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Memorandum of Disapproval of Bill for the Relief of Ashot and Ophelia Mnatzakanian.

April 02, 1956

I HAVE WITHHELD approval of H. R. 3963, "For the relief of Ashot Mnatzakanian and Ophelia Mnatzakanian."

The bill would grant permanent residence immigration status to the beneficiaries. Mr. Mnatzakanian, a 35 year old native and citizen of Iran, entered the United States in 1951 as an exchange student under one of the programs authorized by the United States Information and Educational Exchange Act of 1948. His wife, a 25 year old native of Russia and citizen of Iran, last entered the United States in 1952 as a visitor. Both beneficiaries last resided in Iran.

In principle, H. R. 3963 is similar to S. 143, a bill for the relief of Kurt Glaser, which I returned without my approval on June 3, 1955. In my message to the Senate at that time, I indicated my belief that we can maintain our exchange programs as effective instruments for promoting international understanding and good will only if both the participants and the United States observe the conditions of the exchange. When there are circumstances of undue hardship, possible jeopardy to safety of the individual, or other unique equities in behalf of an individual, there may be reason to set aside the principle that exchange personnel should return home. Except in such cases, the return rule is necessary to protect the purposes of the exchange program.

This government undertakes, at the expenditure of considerable effort and funds, the designation of private exchange programs as a means of promoting the objectives of the Educational Exchange Act. To the extent that foreign nationals are able to avoid the obligations they assume under the exchange program, these government funds and efforts are wasted, and other aliens are encouraged to use the exchange program as an avenue to immigration. I believe that this is both unsound and unfair.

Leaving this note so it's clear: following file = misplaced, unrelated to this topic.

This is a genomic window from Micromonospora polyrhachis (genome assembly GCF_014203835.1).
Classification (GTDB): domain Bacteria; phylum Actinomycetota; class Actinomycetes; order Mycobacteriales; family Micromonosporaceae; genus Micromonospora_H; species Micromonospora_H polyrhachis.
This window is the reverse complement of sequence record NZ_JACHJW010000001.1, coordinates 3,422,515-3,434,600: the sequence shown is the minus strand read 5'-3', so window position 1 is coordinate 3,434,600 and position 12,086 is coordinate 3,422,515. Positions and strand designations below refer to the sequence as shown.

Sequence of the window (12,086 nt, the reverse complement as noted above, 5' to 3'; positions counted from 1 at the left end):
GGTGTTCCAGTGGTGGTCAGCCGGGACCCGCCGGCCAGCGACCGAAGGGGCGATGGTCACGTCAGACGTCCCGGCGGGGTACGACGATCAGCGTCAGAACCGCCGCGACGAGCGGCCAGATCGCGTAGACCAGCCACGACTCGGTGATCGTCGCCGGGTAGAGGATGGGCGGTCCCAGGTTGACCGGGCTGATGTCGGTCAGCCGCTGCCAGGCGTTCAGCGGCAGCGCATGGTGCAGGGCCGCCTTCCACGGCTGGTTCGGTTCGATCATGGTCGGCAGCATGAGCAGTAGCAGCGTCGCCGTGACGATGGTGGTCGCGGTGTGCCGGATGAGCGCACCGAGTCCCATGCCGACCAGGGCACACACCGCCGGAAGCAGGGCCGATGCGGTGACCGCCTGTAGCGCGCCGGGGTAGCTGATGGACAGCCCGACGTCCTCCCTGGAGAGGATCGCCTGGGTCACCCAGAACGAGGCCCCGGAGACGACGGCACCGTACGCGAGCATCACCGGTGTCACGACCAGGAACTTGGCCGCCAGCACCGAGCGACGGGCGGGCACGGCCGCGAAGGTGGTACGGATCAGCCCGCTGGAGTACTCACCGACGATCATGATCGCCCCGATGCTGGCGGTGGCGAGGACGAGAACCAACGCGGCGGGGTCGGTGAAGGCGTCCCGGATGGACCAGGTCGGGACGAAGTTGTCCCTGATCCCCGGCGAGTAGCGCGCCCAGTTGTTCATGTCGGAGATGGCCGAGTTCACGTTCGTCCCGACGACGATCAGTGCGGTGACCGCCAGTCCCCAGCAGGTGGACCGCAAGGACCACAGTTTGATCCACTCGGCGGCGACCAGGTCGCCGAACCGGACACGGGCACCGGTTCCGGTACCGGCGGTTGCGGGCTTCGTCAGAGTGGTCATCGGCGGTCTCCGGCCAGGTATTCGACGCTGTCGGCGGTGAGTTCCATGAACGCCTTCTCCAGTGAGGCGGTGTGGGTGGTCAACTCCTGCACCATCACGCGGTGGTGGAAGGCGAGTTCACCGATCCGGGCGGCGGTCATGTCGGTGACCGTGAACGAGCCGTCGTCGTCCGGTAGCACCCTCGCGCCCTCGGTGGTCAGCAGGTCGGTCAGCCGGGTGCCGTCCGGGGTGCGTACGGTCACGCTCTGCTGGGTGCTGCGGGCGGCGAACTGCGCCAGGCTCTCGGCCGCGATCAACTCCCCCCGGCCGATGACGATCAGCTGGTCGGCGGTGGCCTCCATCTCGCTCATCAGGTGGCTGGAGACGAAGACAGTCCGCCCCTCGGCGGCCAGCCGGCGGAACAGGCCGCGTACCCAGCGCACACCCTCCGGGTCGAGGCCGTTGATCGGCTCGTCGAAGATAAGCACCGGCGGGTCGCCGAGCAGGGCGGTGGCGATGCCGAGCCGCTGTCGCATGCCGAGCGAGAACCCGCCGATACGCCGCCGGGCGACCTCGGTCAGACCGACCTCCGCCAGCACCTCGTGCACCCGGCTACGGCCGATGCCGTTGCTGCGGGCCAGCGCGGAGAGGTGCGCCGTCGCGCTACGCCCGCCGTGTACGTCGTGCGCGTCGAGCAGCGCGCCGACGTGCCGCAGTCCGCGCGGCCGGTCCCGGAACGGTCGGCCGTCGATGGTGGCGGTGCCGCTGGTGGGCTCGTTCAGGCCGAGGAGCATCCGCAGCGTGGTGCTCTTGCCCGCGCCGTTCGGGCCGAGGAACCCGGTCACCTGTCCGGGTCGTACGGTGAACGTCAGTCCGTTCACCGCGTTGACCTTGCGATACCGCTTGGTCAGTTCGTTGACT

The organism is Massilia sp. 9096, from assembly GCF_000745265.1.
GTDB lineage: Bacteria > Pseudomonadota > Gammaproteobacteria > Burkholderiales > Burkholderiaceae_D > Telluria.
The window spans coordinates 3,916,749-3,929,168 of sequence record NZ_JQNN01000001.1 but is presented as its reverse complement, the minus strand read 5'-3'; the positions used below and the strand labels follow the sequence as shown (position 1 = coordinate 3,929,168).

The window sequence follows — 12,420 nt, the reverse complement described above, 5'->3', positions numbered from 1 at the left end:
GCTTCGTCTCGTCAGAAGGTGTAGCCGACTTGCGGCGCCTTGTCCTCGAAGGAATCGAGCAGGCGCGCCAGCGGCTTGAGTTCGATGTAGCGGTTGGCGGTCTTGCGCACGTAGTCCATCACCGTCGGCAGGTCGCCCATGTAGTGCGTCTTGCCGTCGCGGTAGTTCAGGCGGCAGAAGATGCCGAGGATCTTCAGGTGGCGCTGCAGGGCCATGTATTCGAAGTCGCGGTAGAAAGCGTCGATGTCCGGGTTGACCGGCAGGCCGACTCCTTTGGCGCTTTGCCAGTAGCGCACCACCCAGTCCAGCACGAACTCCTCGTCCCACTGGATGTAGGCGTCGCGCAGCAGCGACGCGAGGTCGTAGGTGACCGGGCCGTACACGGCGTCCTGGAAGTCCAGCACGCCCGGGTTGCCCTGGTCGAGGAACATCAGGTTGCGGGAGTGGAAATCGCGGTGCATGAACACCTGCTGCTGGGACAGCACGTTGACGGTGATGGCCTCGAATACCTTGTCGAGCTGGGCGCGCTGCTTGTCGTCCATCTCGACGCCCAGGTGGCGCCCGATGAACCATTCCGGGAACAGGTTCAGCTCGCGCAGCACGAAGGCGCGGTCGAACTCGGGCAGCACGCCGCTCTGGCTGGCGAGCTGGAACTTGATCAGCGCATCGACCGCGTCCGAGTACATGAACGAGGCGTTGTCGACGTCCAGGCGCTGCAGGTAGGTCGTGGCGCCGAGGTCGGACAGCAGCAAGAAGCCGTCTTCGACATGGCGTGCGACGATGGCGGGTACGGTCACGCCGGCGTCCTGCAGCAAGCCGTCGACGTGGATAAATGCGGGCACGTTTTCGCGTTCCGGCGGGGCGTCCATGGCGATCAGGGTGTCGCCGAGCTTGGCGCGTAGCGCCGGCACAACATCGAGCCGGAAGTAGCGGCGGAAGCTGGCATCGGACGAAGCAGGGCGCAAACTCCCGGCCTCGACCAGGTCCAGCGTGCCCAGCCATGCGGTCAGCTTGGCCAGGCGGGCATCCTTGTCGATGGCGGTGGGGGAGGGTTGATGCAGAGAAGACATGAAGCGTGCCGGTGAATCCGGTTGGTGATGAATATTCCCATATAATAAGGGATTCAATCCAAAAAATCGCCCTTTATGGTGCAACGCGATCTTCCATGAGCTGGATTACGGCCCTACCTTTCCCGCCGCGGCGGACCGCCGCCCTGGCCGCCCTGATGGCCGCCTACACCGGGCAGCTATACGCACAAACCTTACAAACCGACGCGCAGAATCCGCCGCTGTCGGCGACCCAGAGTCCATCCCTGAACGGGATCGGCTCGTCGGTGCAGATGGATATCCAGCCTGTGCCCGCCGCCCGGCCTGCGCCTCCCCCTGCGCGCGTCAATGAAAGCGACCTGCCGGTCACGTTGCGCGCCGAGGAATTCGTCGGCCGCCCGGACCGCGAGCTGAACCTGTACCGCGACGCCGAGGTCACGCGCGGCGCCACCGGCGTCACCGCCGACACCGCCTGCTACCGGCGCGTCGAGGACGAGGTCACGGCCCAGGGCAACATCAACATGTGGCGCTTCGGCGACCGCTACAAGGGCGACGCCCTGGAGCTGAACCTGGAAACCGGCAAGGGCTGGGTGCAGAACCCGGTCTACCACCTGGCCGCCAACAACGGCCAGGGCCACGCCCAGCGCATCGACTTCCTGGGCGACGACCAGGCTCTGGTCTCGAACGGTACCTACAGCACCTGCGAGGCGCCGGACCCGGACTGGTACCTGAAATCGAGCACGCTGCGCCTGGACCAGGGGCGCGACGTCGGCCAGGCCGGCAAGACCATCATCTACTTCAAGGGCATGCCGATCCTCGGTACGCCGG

In the case of Mr. Mnatzakanian and his wife, there is no valid reason shown for setting aside the principle that exchange personnel should return home. Although Mr. Mnatzakanian's two minor children were born in the United States and are dependent upon him, he appears capable of supporting them wherever they may be. Under the circumstances, therefore, I feel it is my duty to withhold approval of this bill. At the same time I reiterate my previous recommendation that the Congress enact a clear statutory requirement that exchange personnel return home and remain there for a minimum period before being eligible to reenter the United States for permanent residence.


Dwight D. Eisenhower, Memorandum of Disapproval of Bill for the Relief of Ashot and Ophelia Mnatzakanian. Online by Gerhard Peters and John T. Woolley, The American Presidency Project https://www.presidency.ucsb.edu/node/233068

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